Inaugural Lecture of the Franke Program Mapping as Knowing Series

Event time: 
Thursday, September 27, 2018 - 4:00pm
WHC 208 See map
53 Wall Street
New Haven
Event description: 

**Please note a room change for this event.  It will now be held in WHC 208 instead of the Auditorium.**

Matthew Edney, Professor of Geography; Osher Professor in the History of Cartography

University of Southern Maine

“The Limits to Mapping”

What is “mapping”? Literally, it is the act of making maps, of turning the world to paper (or digital screen). Figuratively, it is bringing something to paper (or digital screen) as if it were the world being mapped; if the methodology is sufficiently structured and systematic then, pace Alfred Korzybski or Stephen Toulmin, the map is a theory and mapping is science. The metaphor works because we all know what maps are and therefore what mapping is. Or do we? Our understanding of “the map” is determined by a network of preconceptions and convictions that are deeply rooted in modern culture, a network that has cohered only since 1800. The network constitutes “cartography.” It is a simulacrum that imagines a thing that never existed such that it does not conceal a truth so much as conceal that there is none. No singular and universal endeavor of cartography exists; what humans actually do is follow a myriad of mapping processes to produce, circulate, and consume maps. This lecture therefore reconsiders the nature and limits of mapping as the creation of spatial meaning, or of meaning construed spatially. It uses a variety of case examples, including Mark Twain’s burlesque map of Paris (1870) and a mural from Neolithic Çatalhöyük (ca. 8000 BP), first to explain why “mapping” as a necessarily social and semiotic process and then to delineate markedly different mapping strategies that are always creative and never algorithmic.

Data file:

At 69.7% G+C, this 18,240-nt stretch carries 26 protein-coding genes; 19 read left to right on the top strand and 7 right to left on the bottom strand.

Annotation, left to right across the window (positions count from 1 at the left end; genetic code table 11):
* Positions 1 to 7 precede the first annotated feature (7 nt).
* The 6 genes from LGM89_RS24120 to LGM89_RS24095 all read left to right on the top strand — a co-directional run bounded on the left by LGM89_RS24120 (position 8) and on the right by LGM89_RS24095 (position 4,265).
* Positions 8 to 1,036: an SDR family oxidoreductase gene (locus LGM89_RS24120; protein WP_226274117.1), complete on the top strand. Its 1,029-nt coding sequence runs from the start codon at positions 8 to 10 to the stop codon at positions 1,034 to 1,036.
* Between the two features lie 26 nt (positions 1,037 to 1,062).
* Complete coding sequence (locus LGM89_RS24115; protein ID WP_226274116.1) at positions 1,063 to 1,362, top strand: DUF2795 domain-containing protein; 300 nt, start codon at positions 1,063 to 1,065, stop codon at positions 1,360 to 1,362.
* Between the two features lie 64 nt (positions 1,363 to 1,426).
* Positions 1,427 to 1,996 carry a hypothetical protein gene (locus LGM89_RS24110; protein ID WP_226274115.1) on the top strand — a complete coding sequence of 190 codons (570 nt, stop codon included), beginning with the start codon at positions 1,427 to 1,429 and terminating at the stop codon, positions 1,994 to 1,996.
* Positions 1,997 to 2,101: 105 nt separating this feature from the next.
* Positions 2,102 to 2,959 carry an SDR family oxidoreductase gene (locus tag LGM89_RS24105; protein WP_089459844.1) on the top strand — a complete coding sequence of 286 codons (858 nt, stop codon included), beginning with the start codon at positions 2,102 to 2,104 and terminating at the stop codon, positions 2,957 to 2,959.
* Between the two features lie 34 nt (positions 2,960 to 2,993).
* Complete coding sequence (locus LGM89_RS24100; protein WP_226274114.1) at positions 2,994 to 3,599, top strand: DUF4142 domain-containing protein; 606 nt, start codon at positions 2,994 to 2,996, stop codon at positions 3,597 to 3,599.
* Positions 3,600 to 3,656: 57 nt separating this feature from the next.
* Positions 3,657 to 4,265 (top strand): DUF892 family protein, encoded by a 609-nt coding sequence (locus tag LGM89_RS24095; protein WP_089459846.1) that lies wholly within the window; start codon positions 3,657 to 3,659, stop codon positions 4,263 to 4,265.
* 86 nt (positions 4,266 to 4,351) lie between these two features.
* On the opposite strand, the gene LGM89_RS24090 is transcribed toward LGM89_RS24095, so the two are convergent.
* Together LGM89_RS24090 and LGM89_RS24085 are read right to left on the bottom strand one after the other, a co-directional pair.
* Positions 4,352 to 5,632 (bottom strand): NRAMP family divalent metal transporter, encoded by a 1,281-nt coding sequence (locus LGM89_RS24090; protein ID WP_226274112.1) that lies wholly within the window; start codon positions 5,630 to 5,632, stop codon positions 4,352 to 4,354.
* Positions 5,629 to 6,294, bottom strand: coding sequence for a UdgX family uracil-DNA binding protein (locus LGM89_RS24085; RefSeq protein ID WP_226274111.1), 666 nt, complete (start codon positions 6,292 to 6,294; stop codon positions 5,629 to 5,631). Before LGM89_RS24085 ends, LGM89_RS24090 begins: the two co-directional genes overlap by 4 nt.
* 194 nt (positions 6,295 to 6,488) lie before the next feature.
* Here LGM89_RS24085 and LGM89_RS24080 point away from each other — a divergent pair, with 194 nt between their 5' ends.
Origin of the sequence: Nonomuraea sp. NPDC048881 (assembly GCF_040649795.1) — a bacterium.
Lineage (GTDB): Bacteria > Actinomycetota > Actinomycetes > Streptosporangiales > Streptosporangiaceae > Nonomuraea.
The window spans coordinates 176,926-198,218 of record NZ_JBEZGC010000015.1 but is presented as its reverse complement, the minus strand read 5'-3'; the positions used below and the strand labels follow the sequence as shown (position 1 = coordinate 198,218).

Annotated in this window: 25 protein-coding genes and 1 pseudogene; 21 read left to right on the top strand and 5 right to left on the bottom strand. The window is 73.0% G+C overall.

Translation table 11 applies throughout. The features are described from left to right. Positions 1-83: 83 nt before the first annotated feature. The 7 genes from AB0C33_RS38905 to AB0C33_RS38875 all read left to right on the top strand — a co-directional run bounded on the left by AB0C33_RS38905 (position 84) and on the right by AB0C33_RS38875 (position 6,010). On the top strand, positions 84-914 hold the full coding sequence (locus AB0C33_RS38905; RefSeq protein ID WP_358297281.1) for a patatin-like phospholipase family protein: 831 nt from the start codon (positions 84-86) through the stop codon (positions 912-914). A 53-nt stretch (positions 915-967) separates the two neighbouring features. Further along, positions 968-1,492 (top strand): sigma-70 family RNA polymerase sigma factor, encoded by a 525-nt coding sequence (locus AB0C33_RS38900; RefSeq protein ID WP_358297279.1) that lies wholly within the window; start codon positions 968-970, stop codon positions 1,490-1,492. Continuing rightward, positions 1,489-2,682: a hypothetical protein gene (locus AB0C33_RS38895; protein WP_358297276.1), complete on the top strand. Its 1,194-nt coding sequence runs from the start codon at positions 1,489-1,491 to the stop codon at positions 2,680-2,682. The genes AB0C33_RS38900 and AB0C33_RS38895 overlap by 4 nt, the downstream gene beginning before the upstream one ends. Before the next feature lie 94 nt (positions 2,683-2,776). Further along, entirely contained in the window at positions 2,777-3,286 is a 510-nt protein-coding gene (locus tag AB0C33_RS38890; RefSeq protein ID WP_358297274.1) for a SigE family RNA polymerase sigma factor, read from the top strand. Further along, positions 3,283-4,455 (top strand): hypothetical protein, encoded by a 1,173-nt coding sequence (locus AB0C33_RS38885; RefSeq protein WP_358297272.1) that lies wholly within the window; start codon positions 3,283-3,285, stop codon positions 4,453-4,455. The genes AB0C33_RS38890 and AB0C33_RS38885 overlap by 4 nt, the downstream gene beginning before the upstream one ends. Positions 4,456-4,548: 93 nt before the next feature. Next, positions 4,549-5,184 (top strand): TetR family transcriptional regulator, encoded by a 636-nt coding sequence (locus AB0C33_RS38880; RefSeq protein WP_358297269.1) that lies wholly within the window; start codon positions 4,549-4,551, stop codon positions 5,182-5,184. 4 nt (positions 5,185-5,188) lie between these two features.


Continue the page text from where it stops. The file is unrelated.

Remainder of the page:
Matthew H. Edney is Osher Professor in the History of Cartography, University of Southern Maine; he also directs the History of Cartography Project at the University of Wisconsin–Madison. With Mary Pedley he has edited Cartography in the European Enlightenment (Chicago, 2019), Volume Four of The History of Cartography. He is the author of Mapping an Empire: The Geographical Construction of British India, 1765–1843 (Chicago, 1997), numerous articles and book chapters, and the forthcoming Cartography: The Ideal and Its History (Chicago, 2019). He explores ideas relating to the history and nature of maps and mapping practices at